• The key to getting beyond blame

    When behaviors such as blame, accusation and finger-pointing surface, improvement efforts are doomed. Instead, we need to look at the process that caused the undesirable result and help our teams to do the same. Consider the following questions:

    • When something doesn't work out well, do you first ask, “Who did it?” or do you ask, “What part of the process allowed this to happen?”
    • Do you immediately ask yourself, “How can I protect myself and save face?” or do you ask, “How can I learn from this?”
    • Do you view yourself as external to the problem, or do you consider, “What is my role in this?”
    • Do you tend to operate from a place of fear, or do you display courage and pursue growth and learning?

    A helpful tool for keeping the concept alive when emotions are strong is the “five whys” technique, which helps teams identify the root cause of an undesired outcome rather than automatically jumping to a blame-based conclusion:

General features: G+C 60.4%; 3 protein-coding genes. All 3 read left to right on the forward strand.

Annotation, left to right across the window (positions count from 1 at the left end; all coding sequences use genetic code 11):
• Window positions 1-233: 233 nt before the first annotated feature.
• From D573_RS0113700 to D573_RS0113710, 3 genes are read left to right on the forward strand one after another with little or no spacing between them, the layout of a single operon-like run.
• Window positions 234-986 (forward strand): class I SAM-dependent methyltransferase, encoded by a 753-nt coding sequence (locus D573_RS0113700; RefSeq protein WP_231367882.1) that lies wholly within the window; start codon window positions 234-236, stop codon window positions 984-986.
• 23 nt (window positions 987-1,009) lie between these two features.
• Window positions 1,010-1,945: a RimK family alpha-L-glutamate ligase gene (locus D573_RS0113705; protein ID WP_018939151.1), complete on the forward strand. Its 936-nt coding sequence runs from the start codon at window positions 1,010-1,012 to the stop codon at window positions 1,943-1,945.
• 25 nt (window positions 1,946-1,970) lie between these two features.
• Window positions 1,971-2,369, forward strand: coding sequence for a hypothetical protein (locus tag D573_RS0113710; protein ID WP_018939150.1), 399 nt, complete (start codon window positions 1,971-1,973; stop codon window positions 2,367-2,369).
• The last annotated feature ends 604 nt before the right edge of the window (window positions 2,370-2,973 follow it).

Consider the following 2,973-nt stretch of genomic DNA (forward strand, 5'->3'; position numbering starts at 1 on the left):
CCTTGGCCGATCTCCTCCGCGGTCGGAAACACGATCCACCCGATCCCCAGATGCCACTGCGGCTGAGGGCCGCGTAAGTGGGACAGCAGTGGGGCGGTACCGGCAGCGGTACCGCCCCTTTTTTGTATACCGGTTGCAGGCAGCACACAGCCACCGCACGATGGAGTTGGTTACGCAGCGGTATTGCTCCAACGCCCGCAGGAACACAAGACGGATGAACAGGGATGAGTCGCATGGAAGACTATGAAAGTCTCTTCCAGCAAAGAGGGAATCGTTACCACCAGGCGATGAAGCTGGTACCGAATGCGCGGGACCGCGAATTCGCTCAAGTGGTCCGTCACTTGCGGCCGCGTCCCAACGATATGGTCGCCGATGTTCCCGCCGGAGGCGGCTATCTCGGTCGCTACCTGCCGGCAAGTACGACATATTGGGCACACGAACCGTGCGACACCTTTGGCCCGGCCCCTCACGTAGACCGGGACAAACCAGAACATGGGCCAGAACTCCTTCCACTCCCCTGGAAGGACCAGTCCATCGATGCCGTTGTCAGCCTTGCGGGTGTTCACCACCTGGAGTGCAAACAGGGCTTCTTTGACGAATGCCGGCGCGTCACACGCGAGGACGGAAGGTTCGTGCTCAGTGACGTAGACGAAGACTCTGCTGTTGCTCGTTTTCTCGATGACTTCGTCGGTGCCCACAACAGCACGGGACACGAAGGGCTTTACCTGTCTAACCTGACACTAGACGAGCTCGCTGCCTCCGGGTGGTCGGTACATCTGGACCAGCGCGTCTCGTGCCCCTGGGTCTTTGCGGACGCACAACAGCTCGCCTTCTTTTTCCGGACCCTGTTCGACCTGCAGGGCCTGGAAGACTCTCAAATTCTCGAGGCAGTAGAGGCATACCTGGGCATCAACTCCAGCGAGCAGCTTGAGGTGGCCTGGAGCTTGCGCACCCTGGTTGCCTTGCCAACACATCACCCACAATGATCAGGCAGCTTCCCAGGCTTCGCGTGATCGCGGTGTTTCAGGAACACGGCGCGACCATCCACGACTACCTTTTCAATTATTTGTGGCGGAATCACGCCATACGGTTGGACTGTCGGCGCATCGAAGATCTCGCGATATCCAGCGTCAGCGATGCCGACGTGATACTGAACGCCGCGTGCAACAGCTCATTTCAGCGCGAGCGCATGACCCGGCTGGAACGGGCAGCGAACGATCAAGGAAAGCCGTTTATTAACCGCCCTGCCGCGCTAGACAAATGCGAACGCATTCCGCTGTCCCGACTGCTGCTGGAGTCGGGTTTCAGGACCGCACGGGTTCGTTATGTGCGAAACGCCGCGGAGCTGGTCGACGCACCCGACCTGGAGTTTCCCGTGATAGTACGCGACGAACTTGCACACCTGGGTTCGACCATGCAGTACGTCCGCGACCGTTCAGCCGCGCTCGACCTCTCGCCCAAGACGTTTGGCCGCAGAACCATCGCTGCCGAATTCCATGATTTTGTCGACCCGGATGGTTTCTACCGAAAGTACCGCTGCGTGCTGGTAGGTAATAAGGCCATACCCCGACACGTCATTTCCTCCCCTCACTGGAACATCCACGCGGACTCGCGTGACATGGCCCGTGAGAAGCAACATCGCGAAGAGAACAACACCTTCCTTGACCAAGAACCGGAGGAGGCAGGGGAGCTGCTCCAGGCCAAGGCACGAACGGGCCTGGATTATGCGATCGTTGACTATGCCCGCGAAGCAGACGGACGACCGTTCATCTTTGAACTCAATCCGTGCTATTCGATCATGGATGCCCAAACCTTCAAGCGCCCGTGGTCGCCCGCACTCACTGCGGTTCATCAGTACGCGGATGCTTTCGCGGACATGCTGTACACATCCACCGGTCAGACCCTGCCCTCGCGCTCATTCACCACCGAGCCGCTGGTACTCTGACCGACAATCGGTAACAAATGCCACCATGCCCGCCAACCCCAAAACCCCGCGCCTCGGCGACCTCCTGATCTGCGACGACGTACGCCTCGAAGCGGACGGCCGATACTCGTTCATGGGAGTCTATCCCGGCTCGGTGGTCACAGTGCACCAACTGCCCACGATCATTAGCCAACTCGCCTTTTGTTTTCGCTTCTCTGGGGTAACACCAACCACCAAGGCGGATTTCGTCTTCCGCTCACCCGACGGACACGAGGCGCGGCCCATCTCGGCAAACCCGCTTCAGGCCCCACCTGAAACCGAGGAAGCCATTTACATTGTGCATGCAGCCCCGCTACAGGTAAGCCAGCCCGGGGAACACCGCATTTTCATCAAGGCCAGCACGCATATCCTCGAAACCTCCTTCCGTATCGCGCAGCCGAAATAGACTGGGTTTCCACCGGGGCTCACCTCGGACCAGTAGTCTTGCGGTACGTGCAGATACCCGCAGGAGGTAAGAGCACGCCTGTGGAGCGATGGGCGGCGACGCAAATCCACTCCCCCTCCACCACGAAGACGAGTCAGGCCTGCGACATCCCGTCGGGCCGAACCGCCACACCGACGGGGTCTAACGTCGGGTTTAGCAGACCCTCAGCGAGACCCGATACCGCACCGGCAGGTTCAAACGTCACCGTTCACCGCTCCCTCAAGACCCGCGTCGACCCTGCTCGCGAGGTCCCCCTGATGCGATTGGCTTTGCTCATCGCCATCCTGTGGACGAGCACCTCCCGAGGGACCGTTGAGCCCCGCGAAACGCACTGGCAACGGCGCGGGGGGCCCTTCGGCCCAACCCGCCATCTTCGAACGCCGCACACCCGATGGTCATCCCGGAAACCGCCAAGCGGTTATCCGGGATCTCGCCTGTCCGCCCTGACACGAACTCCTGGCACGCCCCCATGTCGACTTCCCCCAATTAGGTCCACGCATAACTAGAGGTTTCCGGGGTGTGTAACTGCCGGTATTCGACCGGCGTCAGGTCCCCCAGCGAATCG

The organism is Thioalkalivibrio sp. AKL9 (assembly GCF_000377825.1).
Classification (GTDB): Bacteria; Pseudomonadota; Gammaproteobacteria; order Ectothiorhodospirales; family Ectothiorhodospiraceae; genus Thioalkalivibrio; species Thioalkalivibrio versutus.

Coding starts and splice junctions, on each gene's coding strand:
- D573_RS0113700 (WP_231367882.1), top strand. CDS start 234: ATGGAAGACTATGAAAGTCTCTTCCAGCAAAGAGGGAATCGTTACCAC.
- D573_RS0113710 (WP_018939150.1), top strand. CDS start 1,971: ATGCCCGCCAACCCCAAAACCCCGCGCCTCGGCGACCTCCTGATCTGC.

• Agree on a problem statement that defines what is happening in a neutral fashion.
    • Ask “Why is that true?” or “Why is that happening?”
    • To each answer, ask “why” again. Continue asking why at least five times to identify the root cause.

    Adapted from "Getting Beyond Blame in Your Practice."

    Posted on Jun 04, 2018 by FPM Editors

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